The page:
The EU remains firmly attached to the reduction of social and health damaged caused by the use of drugs. We aim to improve the quality and quantity of demand, and protect vulnerable groups, including high-risk groups, and the prevention of poly-drug use.
The EU reaffirms the commitment to the principle of shared responsibility, where demand reduction plays a crucial role: they should be humane, evidence-based and in line with human rights conventions.
Drug demand prevention represents a key element of the EU Action Plan of Drugs 2009-2012: measurably reduce the use of illicit drugs and the harms caused by individuals and society at large.
The evaluation of this strategy continues to be an integral part of the EU drug policy. After having analysed the action plan 2005-2008, the EU adopted a new action plan for 2009-2012, which draws lessons on what happened. It ensures that the prevention and treatment of drug use must be more widely available to reduce the demand for drugs and reduce the socio-health consequences of drug use.
Acknowledging the impacts of poverty, marginalisation and social exclusion, the EU continues to support demand reduction in many third world countries, along with principles of dignity and human rights of drug addicted people. Projects are funded to cover the full range of demand reduction measures in different parts of the world.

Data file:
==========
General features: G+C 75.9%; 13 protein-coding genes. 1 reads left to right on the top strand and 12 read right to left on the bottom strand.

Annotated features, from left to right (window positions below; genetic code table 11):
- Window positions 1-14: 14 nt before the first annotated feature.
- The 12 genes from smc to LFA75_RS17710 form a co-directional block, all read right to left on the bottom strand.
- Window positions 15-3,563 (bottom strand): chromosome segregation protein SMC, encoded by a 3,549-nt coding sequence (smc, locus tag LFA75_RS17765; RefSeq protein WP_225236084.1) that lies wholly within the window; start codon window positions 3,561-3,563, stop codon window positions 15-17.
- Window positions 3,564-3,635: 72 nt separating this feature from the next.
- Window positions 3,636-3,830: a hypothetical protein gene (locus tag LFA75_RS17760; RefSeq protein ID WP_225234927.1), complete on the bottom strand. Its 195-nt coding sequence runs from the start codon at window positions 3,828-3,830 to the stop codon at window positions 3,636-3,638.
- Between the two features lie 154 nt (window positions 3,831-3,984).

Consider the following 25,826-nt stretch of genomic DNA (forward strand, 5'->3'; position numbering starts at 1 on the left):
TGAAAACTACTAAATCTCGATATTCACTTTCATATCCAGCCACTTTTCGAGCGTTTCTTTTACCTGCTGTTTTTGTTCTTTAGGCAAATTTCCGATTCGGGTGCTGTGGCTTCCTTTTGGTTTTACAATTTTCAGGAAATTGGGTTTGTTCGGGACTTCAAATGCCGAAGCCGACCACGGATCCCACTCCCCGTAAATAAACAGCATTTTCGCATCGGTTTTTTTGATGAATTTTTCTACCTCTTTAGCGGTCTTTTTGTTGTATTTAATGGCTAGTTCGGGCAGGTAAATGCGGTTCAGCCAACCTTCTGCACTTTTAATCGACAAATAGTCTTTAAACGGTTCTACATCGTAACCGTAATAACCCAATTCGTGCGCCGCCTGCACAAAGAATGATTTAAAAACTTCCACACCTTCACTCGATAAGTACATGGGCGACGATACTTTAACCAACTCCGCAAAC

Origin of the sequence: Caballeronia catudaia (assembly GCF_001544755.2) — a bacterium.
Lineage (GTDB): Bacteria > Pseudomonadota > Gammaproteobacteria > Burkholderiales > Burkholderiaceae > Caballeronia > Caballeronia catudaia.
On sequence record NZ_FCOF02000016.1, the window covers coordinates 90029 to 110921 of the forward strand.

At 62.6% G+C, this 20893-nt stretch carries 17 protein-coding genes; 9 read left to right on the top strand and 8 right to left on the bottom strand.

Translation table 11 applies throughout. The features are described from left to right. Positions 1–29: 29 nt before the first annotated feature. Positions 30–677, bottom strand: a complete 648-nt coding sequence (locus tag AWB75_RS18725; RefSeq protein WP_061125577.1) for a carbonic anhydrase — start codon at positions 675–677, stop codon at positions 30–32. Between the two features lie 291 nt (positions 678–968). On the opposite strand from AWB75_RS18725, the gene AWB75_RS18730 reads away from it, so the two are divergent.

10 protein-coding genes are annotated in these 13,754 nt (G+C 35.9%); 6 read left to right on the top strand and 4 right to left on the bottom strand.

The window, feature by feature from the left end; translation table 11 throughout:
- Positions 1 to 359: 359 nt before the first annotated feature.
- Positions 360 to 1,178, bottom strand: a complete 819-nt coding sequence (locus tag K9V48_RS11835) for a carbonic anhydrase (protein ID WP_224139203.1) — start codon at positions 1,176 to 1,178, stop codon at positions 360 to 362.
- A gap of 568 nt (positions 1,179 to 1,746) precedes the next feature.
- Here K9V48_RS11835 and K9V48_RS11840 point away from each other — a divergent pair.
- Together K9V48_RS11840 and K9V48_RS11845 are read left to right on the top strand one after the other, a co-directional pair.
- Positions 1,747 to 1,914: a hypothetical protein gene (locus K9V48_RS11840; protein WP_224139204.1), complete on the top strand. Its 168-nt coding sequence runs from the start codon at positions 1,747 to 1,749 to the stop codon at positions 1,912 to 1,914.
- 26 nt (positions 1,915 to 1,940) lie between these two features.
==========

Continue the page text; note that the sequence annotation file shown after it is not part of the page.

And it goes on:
The EU stresses the importance of the role and commitment of NGOs for demand reduction.
The EU points to the alarming situation of HIV and Hepatitis C, and their linkages with IDUs. There is a need to meet the goal of universal access, and there is still much to be made in this domain. UNODC should assist in the scaling up of services to drug users. There should be a common understanding about what a comprehensive package for HIV prevention and drug users should contain. The HIV/AIDS Conference is a chance to demonstrate the need to constantly invest in HIV prevention and treatment. We also express our full support on WHO/UNODC on dependence treatment and care.
Renewal of the call for respect of human rights.